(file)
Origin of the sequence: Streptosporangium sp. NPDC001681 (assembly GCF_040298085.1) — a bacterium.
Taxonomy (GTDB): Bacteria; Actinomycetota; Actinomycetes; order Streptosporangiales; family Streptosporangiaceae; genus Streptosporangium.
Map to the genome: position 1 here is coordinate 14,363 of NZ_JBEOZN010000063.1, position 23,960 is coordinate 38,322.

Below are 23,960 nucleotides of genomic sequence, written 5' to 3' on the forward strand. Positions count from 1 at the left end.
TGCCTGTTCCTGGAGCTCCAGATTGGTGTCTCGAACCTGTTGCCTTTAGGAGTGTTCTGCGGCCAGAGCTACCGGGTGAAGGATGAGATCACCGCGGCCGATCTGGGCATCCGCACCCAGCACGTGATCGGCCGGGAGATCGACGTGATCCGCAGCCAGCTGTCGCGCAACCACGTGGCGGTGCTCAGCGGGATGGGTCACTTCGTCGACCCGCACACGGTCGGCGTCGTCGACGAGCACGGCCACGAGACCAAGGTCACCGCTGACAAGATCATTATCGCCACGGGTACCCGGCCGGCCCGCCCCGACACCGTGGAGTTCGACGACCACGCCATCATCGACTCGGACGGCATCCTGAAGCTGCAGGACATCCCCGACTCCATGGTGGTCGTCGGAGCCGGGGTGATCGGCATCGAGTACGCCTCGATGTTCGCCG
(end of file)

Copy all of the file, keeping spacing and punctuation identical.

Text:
Origin of the sequence: Streptosporangium sp. NPDC001681 (assembly GCF_040298085.1) — a bacterium.
Taxonomy (GTDB): Bacteria; Actinomycetota; Actinomycetes; order Streptosporangiales; family Streptosporangiaceae; genus Streptosporangium.
Map to the genome: position 1 here is coordinate 14,363 of NZ_JBEOZN010000063.1, position 23,960 is coordinate 38,322.

Below are 23,960 nucleotides of genomic sequence, written 5' to 3' on the forward strand. Positions count from 1 at the left end.
TGCCTGTTCCTGGAGCTCCAGATTGGTGTCTCGAACCTGTTGCCTTTAGGAGTGTTCTGCGGCCAGAGCTACCGGGTGAAGGATGAGATCACCGCGGCCGATCTGGGCATCCGCACCCAGCACGTGATCGGCCGGGAGATCGACGTGATCCGCAGCCAGCTGTCGCGCAACCACGTGGCGGTGCTCAGCGGGATGGGTCACTTCGTCGACCCGCACACGGTCGGCGTCGTCGACGAGCACGGCCACGAGACCAAGGTCACCGCTGACAAGATCATTATCGCCACGGGTACCCGGCCGGCCCGCCCCGACACCGTGGAGTTCGACGACCACGCCATCATCGACTCGGACGGCATCCTGAAGCTGCAGGACATCCCCGACTCCATGGTGGTCGTCGGAGCCGGGGTGATCGGCATCGAGTACGCCTCGATGTTCGCCG